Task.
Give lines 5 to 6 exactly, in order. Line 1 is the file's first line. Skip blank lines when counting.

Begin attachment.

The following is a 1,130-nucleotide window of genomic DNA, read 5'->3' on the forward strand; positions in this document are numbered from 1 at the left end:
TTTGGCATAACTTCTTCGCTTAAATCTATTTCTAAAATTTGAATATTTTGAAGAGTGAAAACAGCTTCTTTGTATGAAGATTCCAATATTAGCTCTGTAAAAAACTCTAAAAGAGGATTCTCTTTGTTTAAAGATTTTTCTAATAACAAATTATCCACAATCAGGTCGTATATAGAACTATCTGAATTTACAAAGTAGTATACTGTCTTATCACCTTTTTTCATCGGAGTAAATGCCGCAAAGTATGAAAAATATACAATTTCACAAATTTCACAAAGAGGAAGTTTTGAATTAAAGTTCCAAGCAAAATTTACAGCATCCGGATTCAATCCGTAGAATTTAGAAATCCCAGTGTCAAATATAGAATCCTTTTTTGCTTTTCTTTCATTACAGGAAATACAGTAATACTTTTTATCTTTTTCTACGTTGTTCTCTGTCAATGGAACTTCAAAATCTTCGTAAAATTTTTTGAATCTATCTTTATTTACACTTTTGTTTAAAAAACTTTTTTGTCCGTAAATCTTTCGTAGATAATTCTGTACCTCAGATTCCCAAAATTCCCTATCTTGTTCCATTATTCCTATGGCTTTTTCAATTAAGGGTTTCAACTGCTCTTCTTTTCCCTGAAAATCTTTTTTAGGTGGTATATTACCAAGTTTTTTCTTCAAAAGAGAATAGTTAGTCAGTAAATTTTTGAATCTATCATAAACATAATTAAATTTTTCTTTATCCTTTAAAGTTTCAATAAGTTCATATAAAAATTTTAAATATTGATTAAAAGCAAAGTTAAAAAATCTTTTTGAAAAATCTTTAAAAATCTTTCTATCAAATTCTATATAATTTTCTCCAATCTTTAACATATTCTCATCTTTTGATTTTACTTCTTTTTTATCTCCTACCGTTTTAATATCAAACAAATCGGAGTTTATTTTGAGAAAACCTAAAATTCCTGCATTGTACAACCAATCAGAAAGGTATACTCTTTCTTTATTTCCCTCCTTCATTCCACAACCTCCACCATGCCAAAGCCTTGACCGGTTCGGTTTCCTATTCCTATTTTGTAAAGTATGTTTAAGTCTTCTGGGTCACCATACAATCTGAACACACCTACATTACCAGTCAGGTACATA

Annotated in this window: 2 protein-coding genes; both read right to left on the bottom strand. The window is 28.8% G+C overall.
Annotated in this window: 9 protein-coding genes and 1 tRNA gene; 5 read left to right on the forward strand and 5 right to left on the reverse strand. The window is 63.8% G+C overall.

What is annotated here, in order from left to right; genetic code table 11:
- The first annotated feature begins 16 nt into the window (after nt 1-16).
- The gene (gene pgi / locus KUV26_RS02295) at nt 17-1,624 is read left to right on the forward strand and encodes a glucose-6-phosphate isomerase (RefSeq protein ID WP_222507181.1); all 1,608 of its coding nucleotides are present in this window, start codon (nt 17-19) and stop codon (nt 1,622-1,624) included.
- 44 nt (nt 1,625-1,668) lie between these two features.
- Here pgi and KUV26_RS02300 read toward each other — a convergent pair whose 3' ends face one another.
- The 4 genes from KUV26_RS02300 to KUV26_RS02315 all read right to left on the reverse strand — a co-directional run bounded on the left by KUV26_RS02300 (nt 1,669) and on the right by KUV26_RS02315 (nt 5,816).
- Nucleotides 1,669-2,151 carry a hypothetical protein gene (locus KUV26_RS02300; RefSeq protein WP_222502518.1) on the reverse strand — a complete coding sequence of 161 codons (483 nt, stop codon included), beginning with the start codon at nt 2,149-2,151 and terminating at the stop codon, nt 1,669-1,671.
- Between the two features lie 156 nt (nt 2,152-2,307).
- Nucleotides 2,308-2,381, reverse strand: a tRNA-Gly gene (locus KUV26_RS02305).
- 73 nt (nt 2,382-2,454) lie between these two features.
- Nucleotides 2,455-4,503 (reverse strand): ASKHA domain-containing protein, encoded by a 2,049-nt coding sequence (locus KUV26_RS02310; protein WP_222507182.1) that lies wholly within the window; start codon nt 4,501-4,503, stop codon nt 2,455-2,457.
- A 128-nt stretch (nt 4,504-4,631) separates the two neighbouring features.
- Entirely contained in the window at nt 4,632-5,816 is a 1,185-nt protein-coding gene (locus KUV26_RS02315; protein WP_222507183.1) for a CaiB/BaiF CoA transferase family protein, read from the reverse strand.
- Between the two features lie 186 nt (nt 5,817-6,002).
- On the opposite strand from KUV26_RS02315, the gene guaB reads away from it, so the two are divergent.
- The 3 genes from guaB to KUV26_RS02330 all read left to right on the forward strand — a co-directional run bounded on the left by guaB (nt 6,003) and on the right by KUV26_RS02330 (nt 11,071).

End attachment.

What is annotated here, in order from left to right; genetic code table 11:
- The first annotated feature begins 16 nt into the window (after nt 1-16).